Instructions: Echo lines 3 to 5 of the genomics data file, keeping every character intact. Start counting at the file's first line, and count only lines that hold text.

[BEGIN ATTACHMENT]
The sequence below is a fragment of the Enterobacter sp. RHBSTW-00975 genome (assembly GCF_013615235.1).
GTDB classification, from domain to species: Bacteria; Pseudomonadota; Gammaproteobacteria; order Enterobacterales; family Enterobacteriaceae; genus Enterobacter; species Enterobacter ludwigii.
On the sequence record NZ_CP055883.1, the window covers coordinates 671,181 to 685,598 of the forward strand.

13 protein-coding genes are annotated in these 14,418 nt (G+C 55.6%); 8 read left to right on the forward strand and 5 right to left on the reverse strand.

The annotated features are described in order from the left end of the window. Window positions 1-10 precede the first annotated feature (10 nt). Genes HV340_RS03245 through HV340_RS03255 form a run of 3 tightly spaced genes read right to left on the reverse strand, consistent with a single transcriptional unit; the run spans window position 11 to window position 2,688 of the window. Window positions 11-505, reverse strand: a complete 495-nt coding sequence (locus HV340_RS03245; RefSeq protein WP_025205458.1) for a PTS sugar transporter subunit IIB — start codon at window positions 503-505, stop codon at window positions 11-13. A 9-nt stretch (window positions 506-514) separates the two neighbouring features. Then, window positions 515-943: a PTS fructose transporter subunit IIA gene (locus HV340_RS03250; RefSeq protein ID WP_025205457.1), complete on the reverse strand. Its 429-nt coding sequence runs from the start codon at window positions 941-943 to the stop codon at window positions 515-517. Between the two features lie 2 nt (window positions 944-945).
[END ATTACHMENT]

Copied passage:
On the sequence record NZ_CP055883.1, the window covers coordinates 671,181 to 685,598 of the forward strand.

13 protein-coding genes are annotated in these 14,418 nt (G+C 55.6%); 8 read left to right on the forward strand and 5 right to left on the reverse strand.

The annotated features are described in order from the left end of the window. Window positions 1-10 precede the first annotated feature (10 nt). Genes HV340_RS03245 through HV340_RS03255 form a run of 3 tightly spaced genes read right to left on the reverse strand, consistent with a single transcriptional unit; the run spans window position 11 to window position 2,688 of the window. Window positions 11-505, reverse strand: a complete 495-nt coding sequence (locus HV340_RS03245; RefSeq protein WP_025205458.1) for a PTS sugar transporter subunit IIB — start codon at window positions 503-505, stop codon at window positions 11-13. A 9-nt stretch (window positions 506-514) separates the two neighbouring features. Then, window positions 515-943: a PTS fructose transporter subunit IIA gene (locus HV340_RS03250; RefSeq protein ID WP_025205457.1), complete on the reverse strand. Its 429-nt coding sequence runs from the start codon at window positions 941-943 to the stop codon at window positions 515-517. Between the two features lie 2 nt (window positions 944-945).